What should be done about asbestos in the home?

If you think asbestos may be in your home, don't panic! Usually the best thing is to leave asbestos material that is in good condition alone, since material in good condition will not release asbestos fibers. There is no danger unless fibers are released and inhaled into the lungs. If asbestos material is more than slightly damaged, or if you are going to make changes in your home that might disturb it, repair or removal by a professional is needed.

Asbestos professionals are trained in handling asbestos material. The type of professional will depend on the type of product and what needs to be done to correct the problem. You may hire a general asbestos contractor or, in some cases, a professional trained to handle specific products containing asbestos.

Mold

Why is mold growing in my home?

Molds are part of the natural environment. Outdoors, molds play a part in nature by breaking down dead organic matter such as fallen leaves and dead trees, but indoors, mold growth should be avoided. Molds reproduce by means of tiny spores; the spores are invisible to the naked eye and float through outdoor and indoor air. Mold may begin growing indoors when mold spores land on surfaces that are wet. There are many types of mold, and none of them will grow without water or moisture.

Can mold cause health problems?

Molds are usually not a problem indoors, unless mold spores land on a wet or damp spot and begin growing. Molds have the potential to cause health problems. Molds produce allergens, irritants, and in some cases, potentially toxic substances. Allergic reactions to mold are common and include hay fever-type symptoms, such as sneezing, runny nose, red eyes, and skin rash. Molds can also cause asthma attacks in people with asthma who are allergic to mold.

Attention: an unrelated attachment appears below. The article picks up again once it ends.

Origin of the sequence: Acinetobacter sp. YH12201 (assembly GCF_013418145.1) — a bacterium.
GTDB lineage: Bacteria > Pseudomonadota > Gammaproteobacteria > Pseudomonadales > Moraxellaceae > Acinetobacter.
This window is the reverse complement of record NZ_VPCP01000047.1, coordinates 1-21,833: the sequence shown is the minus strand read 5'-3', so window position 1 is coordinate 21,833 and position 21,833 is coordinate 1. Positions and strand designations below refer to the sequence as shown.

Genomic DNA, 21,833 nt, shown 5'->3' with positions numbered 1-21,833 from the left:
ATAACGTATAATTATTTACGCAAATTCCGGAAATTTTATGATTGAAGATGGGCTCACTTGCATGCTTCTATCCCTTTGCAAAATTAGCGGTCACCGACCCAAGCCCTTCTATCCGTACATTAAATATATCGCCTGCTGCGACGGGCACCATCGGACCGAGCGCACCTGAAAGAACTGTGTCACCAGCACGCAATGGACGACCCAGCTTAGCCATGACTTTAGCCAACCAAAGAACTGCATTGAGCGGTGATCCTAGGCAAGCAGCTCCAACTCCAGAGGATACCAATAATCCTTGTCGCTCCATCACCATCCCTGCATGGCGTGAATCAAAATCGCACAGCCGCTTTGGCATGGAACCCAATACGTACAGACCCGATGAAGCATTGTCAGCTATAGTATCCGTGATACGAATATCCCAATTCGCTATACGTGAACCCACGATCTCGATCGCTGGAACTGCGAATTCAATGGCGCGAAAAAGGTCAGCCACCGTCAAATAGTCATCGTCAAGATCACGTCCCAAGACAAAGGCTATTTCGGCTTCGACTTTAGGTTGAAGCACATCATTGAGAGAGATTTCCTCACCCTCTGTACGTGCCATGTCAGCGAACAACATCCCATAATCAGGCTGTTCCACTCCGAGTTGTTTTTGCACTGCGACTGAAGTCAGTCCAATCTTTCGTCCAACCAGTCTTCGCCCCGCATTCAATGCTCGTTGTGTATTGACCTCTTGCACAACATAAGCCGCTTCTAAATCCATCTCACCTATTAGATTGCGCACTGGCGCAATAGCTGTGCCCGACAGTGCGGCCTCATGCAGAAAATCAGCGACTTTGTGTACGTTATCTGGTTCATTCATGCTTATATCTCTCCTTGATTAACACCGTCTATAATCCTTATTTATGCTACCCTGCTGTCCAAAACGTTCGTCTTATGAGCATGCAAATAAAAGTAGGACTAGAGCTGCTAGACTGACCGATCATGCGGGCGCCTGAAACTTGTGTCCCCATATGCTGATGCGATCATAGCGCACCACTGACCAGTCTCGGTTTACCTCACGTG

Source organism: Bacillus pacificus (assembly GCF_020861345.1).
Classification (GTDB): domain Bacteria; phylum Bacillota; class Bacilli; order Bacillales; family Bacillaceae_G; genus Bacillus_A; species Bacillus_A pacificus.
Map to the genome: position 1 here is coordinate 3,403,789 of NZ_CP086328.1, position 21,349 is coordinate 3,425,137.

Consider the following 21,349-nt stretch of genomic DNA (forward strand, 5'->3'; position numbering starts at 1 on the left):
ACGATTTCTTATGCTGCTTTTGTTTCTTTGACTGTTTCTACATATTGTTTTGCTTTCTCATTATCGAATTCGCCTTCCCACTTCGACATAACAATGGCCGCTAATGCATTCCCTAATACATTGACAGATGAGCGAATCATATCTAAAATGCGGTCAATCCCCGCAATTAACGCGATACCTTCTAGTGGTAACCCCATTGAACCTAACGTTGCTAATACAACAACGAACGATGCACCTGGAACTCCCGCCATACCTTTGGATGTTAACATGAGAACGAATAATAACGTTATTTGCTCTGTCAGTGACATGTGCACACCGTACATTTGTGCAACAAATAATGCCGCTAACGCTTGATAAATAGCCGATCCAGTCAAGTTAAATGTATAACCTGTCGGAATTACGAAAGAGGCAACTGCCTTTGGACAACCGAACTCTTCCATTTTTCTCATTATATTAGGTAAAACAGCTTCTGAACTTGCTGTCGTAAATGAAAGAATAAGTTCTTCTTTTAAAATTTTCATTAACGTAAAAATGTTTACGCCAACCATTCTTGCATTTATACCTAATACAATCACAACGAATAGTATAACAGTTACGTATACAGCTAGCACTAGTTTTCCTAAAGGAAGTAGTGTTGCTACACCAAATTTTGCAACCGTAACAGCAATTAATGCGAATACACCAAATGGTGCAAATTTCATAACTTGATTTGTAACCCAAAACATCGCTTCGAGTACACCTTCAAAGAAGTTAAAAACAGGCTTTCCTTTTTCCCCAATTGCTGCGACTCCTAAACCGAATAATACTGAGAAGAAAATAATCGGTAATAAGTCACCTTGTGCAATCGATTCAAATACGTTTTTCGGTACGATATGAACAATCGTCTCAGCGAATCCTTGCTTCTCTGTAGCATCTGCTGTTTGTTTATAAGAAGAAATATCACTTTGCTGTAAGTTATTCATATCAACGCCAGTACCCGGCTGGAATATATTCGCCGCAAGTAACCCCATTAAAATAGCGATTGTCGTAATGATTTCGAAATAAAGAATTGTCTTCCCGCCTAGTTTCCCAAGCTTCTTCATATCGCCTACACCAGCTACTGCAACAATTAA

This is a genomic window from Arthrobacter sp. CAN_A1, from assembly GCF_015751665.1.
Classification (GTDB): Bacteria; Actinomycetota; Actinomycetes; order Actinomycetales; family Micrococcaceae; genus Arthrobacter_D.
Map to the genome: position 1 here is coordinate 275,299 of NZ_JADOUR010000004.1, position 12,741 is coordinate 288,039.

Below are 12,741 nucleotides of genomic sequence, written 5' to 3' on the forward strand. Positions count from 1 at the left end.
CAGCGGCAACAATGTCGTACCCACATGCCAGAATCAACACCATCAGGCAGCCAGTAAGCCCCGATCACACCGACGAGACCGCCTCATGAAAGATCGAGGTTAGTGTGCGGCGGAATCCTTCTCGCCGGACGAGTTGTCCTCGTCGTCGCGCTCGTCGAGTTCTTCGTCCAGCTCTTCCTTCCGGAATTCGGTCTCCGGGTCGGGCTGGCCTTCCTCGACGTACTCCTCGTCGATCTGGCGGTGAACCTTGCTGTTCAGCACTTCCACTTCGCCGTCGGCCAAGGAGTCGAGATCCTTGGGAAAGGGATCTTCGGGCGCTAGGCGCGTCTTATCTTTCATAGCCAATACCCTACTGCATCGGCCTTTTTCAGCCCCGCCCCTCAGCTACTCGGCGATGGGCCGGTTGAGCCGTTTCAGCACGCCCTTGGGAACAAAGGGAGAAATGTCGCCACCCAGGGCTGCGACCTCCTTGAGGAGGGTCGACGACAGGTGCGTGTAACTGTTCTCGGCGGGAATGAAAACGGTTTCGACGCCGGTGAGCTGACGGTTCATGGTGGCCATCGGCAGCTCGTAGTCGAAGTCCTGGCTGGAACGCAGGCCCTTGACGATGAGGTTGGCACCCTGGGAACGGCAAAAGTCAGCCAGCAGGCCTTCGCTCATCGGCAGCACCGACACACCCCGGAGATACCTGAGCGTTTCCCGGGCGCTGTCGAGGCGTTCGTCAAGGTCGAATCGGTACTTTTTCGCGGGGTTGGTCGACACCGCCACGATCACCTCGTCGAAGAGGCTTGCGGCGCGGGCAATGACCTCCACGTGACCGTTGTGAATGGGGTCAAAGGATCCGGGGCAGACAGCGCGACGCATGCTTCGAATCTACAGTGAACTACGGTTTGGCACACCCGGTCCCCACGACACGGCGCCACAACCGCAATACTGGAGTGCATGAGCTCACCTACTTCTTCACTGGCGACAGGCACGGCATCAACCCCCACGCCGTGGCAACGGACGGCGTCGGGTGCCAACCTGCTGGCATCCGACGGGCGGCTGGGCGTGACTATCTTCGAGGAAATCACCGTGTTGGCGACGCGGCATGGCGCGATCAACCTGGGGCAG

How do I get rid of mold?

It is impossible to get rid of all mold and mold spores indoors, but indoor mold growth can be controlled by controlling moisture indoors. If there is mold growth in your home, you must clean up the mold and also fix the water problem. If you clean up the mold, but don't fix the water problem, the mold problem most likely will return.

Who should do the cleanup?

If the moldy area is less than about 10 square feet, you can probably handle the job yourself. However: If there has been a lot of water damage, and/or mold growth covers more than 10 square feet, if you hire a contractor (or other professional service provider) to do the cleanup, make sure the contractor has experience cleaning up mold. Check references and ask the contractor to follow government recommendations for mold removal.

Servicing Baie D'Urfe, Beaconsfield, Dollard des Ormeaux, Dorion, Dorval, Hudson, Ile Bizard, Kirkland, Notre Dame de l'Ile Perrot, Pierrefonds, Pointe Claire, Roxboro, Senneville, Ste. Anne de Bellevue, St-Lazare, Vallyfield, Vaudreuil, as well as serving Chateauguay, Cote St-Luc, Hampstead, Lasalle, Laval, Montreal West, Montréal, Notre Dame de Grâce, Outremont, Verdun, Ville St Laurent and Westmount